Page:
Old Adelaide Gaol. . Lady at the bottom of the stairs.. in a section that didnt house women! In the main court yard looking at the second row if outside cells a man was watching our group . . . In what was the church room. . A man said his name ( Robert Stevenson/ Stephonson). . Since found out THERE was a Robert Stevenson in the Gaol.
I’ve witnessed SHADOWS while Alison has live feed from Moonta and Glenn Barr.
And had experiences at a hotel that KNOWS its got residential spirits but doesnt tell anyone as they dont want activity stired up. WHICH I LOVE.

Don from Khrome Hair: He used to live in Warwick street Enfield in a small house that was always cold. Secondly, During the night we could hear footsteps in ceiling (not Animals). No footprints. Two people heard it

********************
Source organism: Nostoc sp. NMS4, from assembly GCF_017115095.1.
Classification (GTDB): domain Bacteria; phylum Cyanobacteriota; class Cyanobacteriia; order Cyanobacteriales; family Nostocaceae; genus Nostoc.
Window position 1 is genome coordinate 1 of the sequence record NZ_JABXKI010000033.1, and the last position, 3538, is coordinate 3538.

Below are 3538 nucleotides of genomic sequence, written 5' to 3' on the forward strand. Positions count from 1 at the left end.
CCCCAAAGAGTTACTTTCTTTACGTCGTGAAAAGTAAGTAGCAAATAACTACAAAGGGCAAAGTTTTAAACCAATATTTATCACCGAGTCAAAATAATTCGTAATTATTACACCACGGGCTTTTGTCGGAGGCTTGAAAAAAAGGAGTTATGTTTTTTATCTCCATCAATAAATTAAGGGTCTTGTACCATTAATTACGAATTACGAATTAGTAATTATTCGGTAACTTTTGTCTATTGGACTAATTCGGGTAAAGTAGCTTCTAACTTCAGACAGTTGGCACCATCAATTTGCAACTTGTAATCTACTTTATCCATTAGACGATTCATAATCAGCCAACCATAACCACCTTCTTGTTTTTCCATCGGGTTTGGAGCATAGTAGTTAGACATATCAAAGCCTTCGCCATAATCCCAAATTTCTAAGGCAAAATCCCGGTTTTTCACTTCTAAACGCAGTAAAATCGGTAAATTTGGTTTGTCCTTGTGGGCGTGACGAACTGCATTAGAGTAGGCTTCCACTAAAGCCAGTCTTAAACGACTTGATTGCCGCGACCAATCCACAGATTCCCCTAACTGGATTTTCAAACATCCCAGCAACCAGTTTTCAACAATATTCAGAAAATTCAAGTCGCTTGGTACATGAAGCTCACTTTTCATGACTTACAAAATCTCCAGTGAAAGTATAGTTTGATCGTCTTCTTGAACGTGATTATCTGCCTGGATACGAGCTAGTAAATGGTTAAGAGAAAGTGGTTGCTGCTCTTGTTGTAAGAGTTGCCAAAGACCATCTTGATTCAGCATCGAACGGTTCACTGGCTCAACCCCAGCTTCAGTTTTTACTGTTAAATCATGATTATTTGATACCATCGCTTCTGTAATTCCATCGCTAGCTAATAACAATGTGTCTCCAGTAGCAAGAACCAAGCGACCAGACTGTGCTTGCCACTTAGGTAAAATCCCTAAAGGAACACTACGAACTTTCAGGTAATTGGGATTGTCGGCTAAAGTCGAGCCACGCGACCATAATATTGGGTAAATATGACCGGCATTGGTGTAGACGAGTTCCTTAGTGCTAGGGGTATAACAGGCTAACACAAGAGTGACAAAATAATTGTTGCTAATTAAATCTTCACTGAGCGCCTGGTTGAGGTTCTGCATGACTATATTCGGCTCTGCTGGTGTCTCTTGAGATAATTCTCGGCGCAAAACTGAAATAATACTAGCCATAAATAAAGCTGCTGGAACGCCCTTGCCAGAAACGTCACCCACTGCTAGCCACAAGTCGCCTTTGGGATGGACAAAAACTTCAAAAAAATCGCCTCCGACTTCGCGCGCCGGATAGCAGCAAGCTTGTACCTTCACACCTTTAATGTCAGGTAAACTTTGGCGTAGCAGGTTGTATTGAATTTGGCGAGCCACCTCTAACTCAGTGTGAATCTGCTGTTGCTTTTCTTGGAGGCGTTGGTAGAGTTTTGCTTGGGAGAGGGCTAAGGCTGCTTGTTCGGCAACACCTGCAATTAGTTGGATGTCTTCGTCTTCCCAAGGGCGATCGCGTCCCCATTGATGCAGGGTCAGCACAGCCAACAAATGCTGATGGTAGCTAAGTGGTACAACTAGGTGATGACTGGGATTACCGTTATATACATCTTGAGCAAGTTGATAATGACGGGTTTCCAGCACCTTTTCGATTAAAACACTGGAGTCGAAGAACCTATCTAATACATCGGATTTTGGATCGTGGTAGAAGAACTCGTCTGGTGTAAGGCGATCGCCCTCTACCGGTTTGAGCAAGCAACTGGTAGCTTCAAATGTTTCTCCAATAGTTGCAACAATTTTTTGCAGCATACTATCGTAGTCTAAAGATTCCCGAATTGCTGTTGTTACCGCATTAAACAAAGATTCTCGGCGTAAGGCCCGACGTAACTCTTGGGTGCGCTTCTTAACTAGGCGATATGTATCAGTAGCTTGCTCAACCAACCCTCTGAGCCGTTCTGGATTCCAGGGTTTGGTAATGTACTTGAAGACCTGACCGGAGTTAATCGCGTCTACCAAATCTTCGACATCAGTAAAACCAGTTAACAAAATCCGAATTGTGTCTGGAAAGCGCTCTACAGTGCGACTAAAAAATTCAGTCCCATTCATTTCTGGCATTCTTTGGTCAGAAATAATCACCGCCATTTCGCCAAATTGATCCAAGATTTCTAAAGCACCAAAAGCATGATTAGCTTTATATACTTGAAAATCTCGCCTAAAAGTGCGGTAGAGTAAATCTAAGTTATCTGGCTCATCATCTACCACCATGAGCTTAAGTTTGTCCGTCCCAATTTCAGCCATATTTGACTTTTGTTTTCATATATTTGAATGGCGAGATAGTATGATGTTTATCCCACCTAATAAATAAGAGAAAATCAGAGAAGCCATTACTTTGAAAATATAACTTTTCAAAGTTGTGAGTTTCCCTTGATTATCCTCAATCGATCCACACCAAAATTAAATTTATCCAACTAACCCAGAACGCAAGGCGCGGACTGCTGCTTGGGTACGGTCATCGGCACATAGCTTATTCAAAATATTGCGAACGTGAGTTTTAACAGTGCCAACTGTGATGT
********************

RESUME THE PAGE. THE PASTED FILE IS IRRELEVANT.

His daughter, Renee has also stepped into a little dog while walking in the dark

Michelle Brewster On one of my Z Ward investigations, I and a friend heard what sounded like a mattress being dragged across the floor, during lockdown upstairs. Actually we both agreed it either sounded like a mattress being dragged or a tap being turned on full pelt, since it was a kind of ‘swooshing’ sound.

Michelle Edmundson Knocks on the wooden bed during lockdown in the “Fridge Cell” at the Adelaide Gaol on one of Haunted Horizens ghost hunts freaked me out the most! 2 short knocks 3 times… I had my hand on the bed and could feel the vibration ???? Was a great experience tho.

Michelle Brewster Geez where do I start … so many paranormal experiences have occurred during tours/investigations (both with Haunted Horizons and without). So just to name a few…
I’ve been touched at both Z Ward and Adelaide Gaol.
Had an amazing Ghost Box session at the Gaol, where a friend’s father seemed to be coming through and the ghost box was doing things it shouldn’t actually do, like stopping on specific songs etc.